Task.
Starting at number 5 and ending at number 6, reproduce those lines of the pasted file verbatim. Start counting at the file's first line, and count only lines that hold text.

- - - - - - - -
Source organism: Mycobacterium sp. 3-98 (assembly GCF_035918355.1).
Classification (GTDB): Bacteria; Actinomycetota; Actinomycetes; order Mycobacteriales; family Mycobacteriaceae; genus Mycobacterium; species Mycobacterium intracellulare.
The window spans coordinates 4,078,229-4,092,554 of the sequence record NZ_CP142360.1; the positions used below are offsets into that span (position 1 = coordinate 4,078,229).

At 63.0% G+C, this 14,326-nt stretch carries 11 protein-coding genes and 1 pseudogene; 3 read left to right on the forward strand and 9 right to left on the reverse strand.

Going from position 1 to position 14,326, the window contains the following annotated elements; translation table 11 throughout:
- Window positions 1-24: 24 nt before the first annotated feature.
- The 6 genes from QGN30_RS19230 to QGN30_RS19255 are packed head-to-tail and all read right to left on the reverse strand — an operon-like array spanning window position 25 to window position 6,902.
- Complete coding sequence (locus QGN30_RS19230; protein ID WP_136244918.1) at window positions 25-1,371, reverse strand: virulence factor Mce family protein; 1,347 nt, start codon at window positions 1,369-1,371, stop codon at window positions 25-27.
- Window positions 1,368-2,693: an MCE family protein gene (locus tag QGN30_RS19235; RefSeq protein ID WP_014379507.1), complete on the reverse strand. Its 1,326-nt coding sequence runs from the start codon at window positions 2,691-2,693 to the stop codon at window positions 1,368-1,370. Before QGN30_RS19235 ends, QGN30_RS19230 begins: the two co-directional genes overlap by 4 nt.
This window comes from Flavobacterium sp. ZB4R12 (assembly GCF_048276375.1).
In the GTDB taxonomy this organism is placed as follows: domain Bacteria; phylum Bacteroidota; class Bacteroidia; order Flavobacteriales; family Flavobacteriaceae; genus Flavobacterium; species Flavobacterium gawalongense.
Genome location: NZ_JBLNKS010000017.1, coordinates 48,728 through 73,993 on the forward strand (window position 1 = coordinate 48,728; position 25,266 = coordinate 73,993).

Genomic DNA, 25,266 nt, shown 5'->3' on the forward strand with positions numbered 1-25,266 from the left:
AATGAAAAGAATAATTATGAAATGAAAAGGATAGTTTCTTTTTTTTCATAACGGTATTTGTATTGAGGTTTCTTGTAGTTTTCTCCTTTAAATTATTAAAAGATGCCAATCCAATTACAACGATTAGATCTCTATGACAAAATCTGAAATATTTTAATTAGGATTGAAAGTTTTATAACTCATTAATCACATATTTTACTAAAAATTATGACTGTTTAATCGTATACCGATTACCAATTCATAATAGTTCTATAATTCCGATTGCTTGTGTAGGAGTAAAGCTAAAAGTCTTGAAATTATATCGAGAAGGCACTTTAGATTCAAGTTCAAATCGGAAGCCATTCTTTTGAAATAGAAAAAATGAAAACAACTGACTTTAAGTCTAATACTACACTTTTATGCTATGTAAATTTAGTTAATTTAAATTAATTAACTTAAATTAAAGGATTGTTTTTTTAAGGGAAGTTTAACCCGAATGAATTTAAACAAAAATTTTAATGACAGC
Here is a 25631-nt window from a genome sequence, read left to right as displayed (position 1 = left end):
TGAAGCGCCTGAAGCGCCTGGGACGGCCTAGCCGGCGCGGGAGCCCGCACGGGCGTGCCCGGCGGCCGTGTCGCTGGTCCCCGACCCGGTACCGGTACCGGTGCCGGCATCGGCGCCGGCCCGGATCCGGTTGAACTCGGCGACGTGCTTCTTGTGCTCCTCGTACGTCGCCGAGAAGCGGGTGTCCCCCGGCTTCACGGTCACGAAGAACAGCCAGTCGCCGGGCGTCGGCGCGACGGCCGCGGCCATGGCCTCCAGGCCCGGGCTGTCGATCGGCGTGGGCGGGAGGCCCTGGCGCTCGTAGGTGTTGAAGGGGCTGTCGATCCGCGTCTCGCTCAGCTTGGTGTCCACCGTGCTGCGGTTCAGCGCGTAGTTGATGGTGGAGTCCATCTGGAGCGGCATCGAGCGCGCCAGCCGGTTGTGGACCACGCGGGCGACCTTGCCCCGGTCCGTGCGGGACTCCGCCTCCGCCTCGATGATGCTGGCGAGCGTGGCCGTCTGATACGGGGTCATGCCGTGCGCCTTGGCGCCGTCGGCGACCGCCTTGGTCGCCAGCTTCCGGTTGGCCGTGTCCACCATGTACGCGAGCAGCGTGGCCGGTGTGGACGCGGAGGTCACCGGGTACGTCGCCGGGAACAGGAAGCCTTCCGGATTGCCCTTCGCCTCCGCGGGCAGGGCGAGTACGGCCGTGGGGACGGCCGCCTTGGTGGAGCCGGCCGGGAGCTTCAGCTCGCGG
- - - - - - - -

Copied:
Going from position 1 to position 14,326, the window contains the following annotated elements; translation table 11 throughout:
- Window positions 1-24: 24 nt before the first annotated feature.